A soul that’s never born,
A little one conceived-
A brokenhearted woman
Has lost the one she needs.
Where goes this unborn baby,
This child that never grows?
Someone’s hopes and dreams
They never get to know.
Is it gone and lost forever
Or returned from whence it came?
Surely, God recovers
These tiny ones, unnamed.
They’re every bit as precious
As healthy babies born-
They’re every bit as loved
And every one, we mourn.
They’re important little beings,
Though just a while they came-
I KNOW that God recovers
These tiny ones, unnamed.
For women everywhere
“Hills of Healing”
Stretching out before her
The quiet mountains stood.
Strong, yet never moving
As only mountains could.
She parked her car and locked the doors
And settled down to watch
The dusk that soon would settle
Upon this silent, hilly notch.
Troubled when she first arrived
They’ve calmed and soothed her soul-
These old and rugged mountains
Can make a spirit whole.
Their message never changes,
They always seem to say
Come hither unto us and pause
We’ll ease your cares away.
As if patiently awaiting
And knowing she would come
They quickly work their magic
And in little time, they’re done.
She breathes a sigh and whispers thanks
And starts her car to leave-
The mountains know she’ll come again
To seek their strength and peace.
“The Rose and the Weed”
Fidelity, a rose or weed
Nursed, neglected, like flower seeds,
Each is planted. Somone’s toil-
One seeks the soul, the other soil.
For some, a solemn pledge pursued,
A promise made to not abuse
A holy vow. And like the rose,
With nurturing, it blooms and grows.
But what of dreams so slyly stilled,
A promise made but not fulfilled?
Neglected like forgotten weeds-
Uncaring of another’s needs.
And thus, we choose which road to walk-
Both ways of life await our knock.
But lo, beside the blooming rose
There thrives the weed. So close, it grows.
“Lone Beggar Man”
Forceful wind rips through the night.
Small, freezing raindrops fill the air.
It’s late; It’s dark-the only light
Is from a lamppost over there.
There’s a darkened alley..this part of town:
Vacant. Dirty. Lonely.
Decent folks don’t come around-
For dropouts, beggars only.
The jagged street with broken glass
Is hard on shoeless feet.
The puddles, filled with mud- alas!-
Accommodate the falling sleet.
Scampering mice do not await
The cat, well known, with sharp clawed feet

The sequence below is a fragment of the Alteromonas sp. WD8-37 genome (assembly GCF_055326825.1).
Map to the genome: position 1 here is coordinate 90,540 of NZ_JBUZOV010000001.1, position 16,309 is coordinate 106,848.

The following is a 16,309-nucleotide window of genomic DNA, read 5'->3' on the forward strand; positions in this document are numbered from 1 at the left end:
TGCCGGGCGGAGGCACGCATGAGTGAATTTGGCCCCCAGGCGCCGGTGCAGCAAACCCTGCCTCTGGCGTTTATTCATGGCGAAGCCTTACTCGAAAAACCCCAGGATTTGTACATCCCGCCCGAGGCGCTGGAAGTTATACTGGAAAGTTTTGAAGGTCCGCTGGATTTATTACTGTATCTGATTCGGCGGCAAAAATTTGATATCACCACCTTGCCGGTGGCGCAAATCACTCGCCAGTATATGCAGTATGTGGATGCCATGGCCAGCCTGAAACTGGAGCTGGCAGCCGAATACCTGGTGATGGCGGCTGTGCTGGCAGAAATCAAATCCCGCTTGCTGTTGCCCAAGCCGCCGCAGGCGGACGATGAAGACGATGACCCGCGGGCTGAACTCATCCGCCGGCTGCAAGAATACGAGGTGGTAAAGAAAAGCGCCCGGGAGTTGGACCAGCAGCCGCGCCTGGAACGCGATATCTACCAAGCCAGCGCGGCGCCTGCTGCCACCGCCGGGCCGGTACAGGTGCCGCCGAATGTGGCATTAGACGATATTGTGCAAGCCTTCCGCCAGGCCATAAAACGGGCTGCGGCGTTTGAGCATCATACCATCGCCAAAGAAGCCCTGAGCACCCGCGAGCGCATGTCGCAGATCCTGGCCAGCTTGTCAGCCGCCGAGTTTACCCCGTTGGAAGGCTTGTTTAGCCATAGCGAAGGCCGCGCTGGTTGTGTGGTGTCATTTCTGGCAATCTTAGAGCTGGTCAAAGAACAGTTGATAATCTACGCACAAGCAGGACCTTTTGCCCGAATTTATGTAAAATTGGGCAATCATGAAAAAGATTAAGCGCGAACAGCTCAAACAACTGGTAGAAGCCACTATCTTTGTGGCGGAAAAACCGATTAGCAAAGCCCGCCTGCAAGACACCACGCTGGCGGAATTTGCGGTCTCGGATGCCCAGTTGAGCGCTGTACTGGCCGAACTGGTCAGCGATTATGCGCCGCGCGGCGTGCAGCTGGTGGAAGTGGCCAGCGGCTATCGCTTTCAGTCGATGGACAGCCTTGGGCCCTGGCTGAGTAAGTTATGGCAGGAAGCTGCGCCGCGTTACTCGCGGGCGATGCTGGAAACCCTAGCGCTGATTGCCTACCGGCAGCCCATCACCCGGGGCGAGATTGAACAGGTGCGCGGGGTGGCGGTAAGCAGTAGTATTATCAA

And slanted eyes. They won’t be bait
For him that prowls along the street.
A ragged, poor man on the corner
Sits beneath the lamppost light.
He’s happy. He’s the owner
Of this alley-late at night.
A worn-out coat with holes and threads-
A rotting stick-his cane;
The jagged street-his nighttime bed
Despite the wind, the freezing rain.
This beggar man-it’s only guest,
The alley, vacant stays.
No one nears the poor man’s nest;
No one cares to know his ways.
Each night-whatever it be:
Rain. Sleet. Snow.
The old man sits, stares, and sees
The darkened street, again, alone.
Sunrise, he rises. Goes.
Rotting cane, and feebled feet.
To where? But no one knows.
At night, he’s back again on alley street.
The architect was brilliant;
His design a masterpiece-
Complete with stained glass windows,
Considered quite a feat.
Its pillars made of marble,
And rooms adorned with gold,
Exquisite, modern hallways
Invited young and old.
Towering high among the trees,
Silhouetted o’re the town,
A landmark for its people
And viewed for miles around.
Many hours far from here
Beyond this concrete maze,
Another busy architect
Constructs with little praise.
His buildings are the mountains
Rising tall and just as strong.
They too are silhouetted
On the clouds that journey on.
The rooms, replaced by meadows,
No hallways, only trails.
The roof, an endless skyline
Allowing wind the space to sail.
Void of stained glass windows,
This builder chose to use
The brilliance of a sunset
Ablaze with vivid hues.
Two architects among us,
Each has given of himself.
We hold our own opinions
Which art holds greater wealth.
The tragedy I offer,
The wrong we should not trod,
Occurs when handiworks of man
Invade the art of God.